A regulated toxic metal found in low levels in galvanized pipe.
The maximum allowable level is 5 ppb. However, the presence of
cadmium at any level indicates that corrosive conditions may exist
in the plumbing.
    Color
 15 color
   units
An aesthetic parameter that may indicate the presence of iron
oxides.  Iron oxides are often present in iron or steel pipe as a
result of corrosive conditions.
    Copper
1300 ppb
A regulated toxic metal used to make copper piping. The
presence of copper in water samples taken from copper piping is
not unusual, but higher levels indicate that corrosive conditions
may be a concern.
    Iron
 300 ppb
An aesthetic parameter that is indicative of corrosive conditions at
higher levels. See also color and turbidity. (Galvanized pipe is
typically made of iron.)
    Turbidity
1 turbidity
   unit
A measurement of the clarity of water.  Higher turbidity values
may indicate the presence of iron oxides.  Iron oxides are often
present in iron or steel pipe as a result of corrosive conditions.
    Zinc
5000 ppb
An aesthetic parameter that is indicative of corrosive conditions at
higher levels. Zinc is used in making galvanized piping products.
The presence of zinc in water samples taken from galvanized
piping is not unusual, but higher levels indicate that corrosive
conditions may be a concern.

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      3Ts for Reducing Lead in Drinking Water in Schools Revised Technical Guidance
                              Exhibit 4.3:  Service Connection Sampling
      Lead pipes are still used for service connections in some locations. Other materials used for service connections
      include copper, galvanized steel, plastic, and iron. Lead service connections can produce significant lead levels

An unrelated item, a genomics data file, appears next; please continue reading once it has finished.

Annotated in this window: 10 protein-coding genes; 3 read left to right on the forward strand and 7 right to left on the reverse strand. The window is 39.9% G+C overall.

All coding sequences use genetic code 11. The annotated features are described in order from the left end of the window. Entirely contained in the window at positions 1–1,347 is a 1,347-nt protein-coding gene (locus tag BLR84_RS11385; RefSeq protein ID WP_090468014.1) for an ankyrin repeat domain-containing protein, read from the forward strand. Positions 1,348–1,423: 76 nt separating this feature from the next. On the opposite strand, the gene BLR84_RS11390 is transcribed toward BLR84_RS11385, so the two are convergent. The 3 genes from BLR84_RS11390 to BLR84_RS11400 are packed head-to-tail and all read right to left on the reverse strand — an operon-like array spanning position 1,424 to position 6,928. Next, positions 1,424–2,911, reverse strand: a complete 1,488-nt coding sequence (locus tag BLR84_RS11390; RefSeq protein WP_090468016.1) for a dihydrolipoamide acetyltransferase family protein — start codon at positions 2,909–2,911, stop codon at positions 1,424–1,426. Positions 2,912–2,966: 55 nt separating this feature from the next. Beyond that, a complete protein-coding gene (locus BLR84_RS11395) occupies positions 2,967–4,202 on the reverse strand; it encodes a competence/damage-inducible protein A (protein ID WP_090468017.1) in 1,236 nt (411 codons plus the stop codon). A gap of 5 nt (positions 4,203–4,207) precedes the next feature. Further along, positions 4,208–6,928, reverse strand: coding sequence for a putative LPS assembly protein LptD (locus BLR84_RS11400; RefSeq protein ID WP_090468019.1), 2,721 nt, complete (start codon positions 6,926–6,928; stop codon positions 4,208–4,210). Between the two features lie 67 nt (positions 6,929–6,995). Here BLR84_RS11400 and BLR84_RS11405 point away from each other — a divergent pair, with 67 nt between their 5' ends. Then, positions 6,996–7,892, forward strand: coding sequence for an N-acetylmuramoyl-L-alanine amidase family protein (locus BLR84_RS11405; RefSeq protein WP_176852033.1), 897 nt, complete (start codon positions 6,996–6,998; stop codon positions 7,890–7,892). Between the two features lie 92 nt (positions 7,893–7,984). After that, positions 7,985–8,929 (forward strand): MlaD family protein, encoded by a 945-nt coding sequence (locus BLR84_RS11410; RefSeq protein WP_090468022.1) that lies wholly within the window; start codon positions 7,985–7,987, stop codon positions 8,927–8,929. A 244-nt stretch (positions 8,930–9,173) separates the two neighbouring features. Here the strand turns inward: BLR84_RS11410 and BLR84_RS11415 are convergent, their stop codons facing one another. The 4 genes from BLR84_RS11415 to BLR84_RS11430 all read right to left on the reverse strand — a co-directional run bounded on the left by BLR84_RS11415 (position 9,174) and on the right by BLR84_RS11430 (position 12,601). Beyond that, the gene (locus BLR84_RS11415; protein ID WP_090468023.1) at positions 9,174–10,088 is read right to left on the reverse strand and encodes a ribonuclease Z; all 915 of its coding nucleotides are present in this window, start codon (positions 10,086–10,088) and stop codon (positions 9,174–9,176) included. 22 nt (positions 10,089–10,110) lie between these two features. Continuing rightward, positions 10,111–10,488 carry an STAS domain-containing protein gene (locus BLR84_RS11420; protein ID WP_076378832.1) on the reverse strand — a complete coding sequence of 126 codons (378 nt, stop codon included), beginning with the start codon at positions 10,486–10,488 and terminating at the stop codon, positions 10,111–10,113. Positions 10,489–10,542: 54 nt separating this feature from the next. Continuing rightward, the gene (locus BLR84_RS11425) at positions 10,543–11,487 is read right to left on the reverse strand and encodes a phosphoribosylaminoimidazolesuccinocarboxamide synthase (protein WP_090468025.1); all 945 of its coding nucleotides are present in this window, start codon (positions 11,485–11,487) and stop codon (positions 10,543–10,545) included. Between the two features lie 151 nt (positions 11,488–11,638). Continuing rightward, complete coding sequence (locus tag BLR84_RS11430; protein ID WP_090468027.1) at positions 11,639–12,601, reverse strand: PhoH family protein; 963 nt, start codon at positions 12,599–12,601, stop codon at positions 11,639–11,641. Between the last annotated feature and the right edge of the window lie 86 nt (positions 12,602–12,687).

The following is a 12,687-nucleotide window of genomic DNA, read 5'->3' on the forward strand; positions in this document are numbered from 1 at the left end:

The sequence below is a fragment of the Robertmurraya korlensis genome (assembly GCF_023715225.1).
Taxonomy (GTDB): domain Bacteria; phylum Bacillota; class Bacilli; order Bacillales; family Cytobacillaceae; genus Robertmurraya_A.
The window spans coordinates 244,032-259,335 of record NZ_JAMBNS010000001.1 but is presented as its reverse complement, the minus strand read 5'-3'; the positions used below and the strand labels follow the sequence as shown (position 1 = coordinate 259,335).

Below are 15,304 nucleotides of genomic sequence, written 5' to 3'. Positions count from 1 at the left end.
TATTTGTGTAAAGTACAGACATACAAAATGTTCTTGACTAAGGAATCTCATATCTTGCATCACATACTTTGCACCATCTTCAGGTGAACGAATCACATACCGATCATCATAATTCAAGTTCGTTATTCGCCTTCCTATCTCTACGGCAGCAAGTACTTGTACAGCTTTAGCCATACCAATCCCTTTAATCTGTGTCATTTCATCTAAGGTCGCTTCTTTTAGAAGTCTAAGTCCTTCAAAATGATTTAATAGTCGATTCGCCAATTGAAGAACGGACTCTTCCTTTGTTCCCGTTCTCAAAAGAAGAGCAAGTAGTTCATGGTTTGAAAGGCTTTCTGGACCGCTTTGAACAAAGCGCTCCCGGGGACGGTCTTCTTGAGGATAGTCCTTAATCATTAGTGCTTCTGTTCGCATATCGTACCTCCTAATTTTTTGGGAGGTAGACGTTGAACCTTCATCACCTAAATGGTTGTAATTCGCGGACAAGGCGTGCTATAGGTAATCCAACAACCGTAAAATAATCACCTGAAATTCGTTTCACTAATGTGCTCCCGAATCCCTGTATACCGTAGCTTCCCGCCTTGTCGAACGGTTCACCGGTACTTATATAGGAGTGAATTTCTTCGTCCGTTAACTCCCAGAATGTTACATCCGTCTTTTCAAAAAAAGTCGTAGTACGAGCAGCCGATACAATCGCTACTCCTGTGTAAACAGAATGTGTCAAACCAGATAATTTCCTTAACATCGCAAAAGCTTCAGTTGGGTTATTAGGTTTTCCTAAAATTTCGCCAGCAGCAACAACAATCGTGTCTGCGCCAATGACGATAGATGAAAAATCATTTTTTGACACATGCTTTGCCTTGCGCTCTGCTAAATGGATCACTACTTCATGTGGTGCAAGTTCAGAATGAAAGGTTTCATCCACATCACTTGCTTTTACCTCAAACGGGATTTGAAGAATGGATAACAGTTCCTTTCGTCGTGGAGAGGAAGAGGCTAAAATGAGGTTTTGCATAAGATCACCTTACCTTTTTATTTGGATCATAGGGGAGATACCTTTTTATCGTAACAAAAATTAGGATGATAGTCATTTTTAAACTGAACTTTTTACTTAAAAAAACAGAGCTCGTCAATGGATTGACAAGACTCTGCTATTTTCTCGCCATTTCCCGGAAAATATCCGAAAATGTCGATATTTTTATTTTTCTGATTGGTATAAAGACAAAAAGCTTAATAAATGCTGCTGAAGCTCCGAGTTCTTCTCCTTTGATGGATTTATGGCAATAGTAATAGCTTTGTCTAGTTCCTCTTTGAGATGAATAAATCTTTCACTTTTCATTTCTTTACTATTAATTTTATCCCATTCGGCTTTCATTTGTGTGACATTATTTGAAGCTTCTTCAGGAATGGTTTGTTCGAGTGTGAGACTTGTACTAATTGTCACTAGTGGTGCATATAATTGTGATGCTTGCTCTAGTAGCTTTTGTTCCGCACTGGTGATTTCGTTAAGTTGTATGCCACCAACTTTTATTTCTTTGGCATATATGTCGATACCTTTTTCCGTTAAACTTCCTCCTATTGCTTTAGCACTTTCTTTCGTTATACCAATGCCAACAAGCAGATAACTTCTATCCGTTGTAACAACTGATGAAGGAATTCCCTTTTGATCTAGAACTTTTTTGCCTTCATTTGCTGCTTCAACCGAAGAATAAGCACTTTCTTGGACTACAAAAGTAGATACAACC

in your drinking water.

      To test water in your service connection, locate the tap closest to the service connection. This is especially
      important for larger facilities where more than one service connection is present.
                                       Sample Collection  Procedures:
                                                                   School Building
                           City Water Main
                             (in street)
                                Collects water representative
                                of the mam
Collects water representative of the service connection
                                     Targeted Locations of Water in Plumbing
                                               for Samples 1S& 1M
      Sample IS (Service Connection)
      Take this sample before the facility opens. Note that this is not an initial first-draw sample.  Open the cold
      water tap closest to the service connection.  Let the water run, and feel the temperature of the water.
      Depending upon the temperature of your public water system's water and the temperature of the room, you
      may feel the water temperature change as the water from the service connection enters the building. However,
      it is possible that the water in the service connection and the building are close to the same temperature.
      Therefore, you should collect the sample immediately after a temperature change is detected, or after 30
      seconds. Flushing removes the water that was in the facility's interior plumbing and allows sampling of the
      water that was in the service connection. You may wish to calculate a more accurate flush time for your
      building by using the method described in section 4.4.3.

      Sample 1M (Water Main)
      This sample is representative of the water that is provided by the distribution main. Take the sample from the
      same location as sample IS. Let the water run, and feel the temperature of the water. If you can feel a change
      in water temperature,  allow the water to run an additional 3 minutes  after the temperature changes and then
      collect the sample. If you cannot feel a change in temperature, allow the water to run for 3 minutes and 30
      seconds.
36

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                                                          3Ts for Reducing Lead in Drinking Water in Schools Revised Technical Guidance
If possible, you should take this sample from a faucet rather than a drinking fountain because of the limited
flow that is normally provided by a drinking fountain. Also, a change in temperature may be difficult to
detect if the sample is taken from a water cooler (see the discussions for Samples IS and 1M below).